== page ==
How many kirtland’s warblers are left?

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Forty years ago, the Kirtland’s warbler was on the brink of extinction. Today, the yellow-breasted songbird, which lives in northern Michigan’s jack pine forests, has made a comeback. The bird rebounded from a population low of about 350 in 1987 to more than 4,000 today.

What happened to Kirtland’s warblers?

Decades of fire suppression that began in the early 20th century prevented this new breeding habitat from forming. Additionally, parasitism by brown-headed cowbirds — birds that lay their eggs in Kirtland’s warbler nests, causing warbler parents to care for cowbird chicks instead of their own — limited warblers’ reproductive success.

Where do Kirtland’s warblers live in the winter?

During winter, rarely seen, found only in dense undergrowth of pine forests of the Bahamas. One of our rarest songbirds, Kirtland’s is a relatively large warbler that forages slowly, close to the ground, wagging its tail up and down.

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How far away can you hear a Kirtland Warbler?

The Kirtland warbler has a wingspan of 22 cm (8.7 in). Its mating song is a loud chip-chip-chip-too-too-weet-weet often sung from the top of a snag (dead tree) or northern pin oak ( Quercus ellipsoidalis) clump. This song can be heard over 400m away in good conditions.

KIRTLAND’S WARBLER- The Holy Grail of Warblers

More about How many kirtland’s warblers are left?

1. Species Profile: Kirtland’s Warbler | Smithsonian’s National Zoo

The Kirtland’s warbler is an endangered bird that nearly went extinct. In fact, in 1987 there were only 167 singing male birds left in the wild! The Kirtland’s warbler population has since increased due to an intensive management effort, but a lot of work still needs to be done to guarantee the survival of this species.


2. Kirtland’s Warbler – All About Birds

The Kirtland’s Warbler is a neat gray-and-yellow bird and one of the rarest songbirds in North America. A true habitat specialist, it breeds only in young jack pine forests in Michigan and adjacent parts of Wisconsin and Ontario. During the past century, timber rotations and fire suppression proved incompatible with the bird’s needs, and Kirtland’s Warblers spent nearly …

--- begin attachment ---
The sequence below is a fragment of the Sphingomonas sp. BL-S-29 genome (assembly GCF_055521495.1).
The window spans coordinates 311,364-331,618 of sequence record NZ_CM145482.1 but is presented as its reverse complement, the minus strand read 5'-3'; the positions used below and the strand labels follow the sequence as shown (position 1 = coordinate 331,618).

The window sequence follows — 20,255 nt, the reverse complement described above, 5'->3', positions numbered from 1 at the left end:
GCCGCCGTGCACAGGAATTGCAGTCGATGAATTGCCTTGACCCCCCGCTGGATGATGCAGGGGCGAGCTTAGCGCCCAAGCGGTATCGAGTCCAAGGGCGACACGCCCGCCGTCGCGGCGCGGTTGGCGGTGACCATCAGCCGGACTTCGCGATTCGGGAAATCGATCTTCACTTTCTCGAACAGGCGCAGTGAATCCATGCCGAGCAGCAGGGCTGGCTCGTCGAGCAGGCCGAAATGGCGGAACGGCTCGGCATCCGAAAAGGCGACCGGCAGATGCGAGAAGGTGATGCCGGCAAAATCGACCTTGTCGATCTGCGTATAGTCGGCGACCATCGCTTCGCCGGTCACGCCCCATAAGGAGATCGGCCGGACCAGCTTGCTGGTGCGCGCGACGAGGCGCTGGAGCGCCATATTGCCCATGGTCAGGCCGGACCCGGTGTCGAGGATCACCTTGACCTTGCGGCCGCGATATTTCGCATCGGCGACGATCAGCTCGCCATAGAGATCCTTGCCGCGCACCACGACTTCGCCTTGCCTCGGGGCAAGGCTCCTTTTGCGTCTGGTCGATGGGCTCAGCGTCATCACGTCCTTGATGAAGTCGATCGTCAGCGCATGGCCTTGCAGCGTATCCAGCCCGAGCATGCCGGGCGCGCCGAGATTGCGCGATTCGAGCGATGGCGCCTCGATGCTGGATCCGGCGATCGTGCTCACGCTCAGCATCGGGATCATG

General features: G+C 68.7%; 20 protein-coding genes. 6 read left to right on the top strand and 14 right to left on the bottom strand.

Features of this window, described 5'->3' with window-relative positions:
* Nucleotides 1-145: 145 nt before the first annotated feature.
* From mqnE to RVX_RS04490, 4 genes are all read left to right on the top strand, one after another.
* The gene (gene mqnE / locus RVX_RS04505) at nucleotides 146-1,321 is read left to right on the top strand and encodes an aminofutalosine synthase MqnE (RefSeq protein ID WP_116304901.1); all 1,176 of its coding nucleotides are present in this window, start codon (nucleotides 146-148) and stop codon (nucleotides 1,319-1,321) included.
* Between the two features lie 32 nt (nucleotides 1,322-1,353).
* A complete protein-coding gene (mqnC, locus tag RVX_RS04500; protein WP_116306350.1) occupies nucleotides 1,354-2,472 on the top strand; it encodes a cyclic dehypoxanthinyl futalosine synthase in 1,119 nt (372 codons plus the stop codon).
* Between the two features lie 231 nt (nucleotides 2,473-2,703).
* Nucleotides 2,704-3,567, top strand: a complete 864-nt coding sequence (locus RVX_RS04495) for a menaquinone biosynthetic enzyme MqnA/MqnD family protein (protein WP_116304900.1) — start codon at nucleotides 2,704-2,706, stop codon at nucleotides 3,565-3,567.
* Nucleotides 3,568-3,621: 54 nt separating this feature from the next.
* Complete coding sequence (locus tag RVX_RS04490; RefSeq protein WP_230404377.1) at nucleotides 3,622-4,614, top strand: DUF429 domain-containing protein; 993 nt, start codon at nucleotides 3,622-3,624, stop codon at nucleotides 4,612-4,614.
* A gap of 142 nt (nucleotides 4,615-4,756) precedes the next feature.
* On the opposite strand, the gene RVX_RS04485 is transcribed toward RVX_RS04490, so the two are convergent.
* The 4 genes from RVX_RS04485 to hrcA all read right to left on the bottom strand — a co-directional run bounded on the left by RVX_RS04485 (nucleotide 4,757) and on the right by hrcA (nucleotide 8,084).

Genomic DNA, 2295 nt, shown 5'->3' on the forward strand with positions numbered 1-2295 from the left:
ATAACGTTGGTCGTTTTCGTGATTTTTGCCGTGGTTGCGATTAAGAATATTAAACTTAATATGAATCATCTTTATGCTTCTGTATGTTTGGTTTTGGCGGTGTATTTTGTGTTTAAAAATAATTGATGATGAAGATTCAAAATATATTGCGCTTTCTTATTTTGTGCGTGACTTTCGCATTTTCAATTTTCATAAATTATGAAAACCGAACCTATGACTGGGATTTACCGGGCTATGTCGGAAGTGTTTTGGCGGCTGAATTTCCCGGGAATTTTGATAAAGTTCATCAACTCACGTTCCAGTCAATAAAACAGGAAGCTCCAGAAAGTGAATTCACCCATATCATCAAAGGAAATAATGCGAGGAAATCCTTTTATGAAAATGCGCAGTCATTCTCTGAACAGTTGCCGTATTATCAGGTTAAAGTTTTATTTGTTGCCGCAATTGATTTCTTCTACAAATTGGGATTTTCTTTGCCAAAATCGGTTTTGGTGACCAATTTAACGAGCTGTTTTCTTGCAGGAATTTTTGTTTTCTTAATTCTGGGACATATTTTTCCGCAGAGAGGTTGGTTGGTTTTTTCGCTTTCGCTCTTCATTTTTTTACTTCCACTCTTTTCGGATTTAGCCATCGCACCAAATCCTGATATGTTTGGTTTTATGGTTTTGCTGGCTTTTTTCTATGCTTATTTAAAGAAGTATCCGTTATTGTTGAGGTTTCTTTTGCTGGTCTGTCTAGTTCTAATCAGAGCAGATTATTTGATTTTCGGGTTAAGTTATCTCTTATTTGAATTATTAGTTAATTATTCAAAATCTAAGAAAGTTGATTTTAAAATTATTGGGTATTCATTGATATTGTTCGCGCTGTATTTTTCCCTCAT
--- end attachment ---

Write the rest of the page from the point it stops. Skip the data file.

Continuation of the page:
4. Kirtland’s warbler – Wikipedia

As global climate changed after the ice age through the last 10 millennia or so, jack pine, and consequently also Kirtland’s warbler, shifted their habitat north. The cold-hardy jack pine now grows as far as north as the Northwest Territories. The Kirtland’s warbler has historically always been rare, with the species first recorded quite late for a bird from the eastern USA between the 1840s to 1851, only four or five birds seen in the firs…


5. The Kirtland’s Warbler Has Recovered, But the Hard Work of …

Jul 22, 2019 · Somewhere in the middle perches the Kirtland’s Warbler. After bottoming out at 167 breeding pairs in 1974 and again in 1987, the spunky songbird’s numbers have grown steadily, thanks to rigorous, hands-on management. Its population—always naturally small—blew past the recovery goal of 1,000 pairs back in 2001, and today totals more than …


6. Kirtland’s Warbler | Audubon Field Guide

One of our rarest songbirds, Kirtland’s is a relatively large warbler that forages slowly, close to the ground, wagging its tail up and down. It nests only in stands of young jack pines in central Michigan, a habitat that grows up only briefly after fires, and its nests have been heavily parasitized in recent decades by Brown-headed Cowbirds. Controlled burning to create more …


8. Kirtland’s warbler may come off threatened-endangered list

Apr 11, 2018 · The once rare Kirtland’s warbler might come off the federal list of threatened and endangered species. Forty years ago it was on the brink of extinction with just 350 birds left. Today, more than 4,000 live in Michigan’s jack pine forests.


9. Success for Kirtland’s Warbler Doesn’t Mean the Work is Over

(Washington, D.C., August 1, 2018) Thanks to an intensive, decades-long effort from many partners in the wildlife conservation community, the Kirtland’s Warbler is an Endangered Species Act (ESA) success story. Bordering on extinction with a population of approximately 200 singing males in the mid-1970s, this habitat specialist, which breeds on large tracts of young jack pine …


10. Kirtland’s Warbler | Smithsonian’s National Zoo

Nov 10, 2021 · As a result, Kirtland’s warblers were one of the first species to be declared endangered when the Endangered Species Preservation Act passed in 1966. Despite a successful cowbird control program that began in 1971, the warbler population had dropped to just 167 males in the wild in 1974 and again in 1987.


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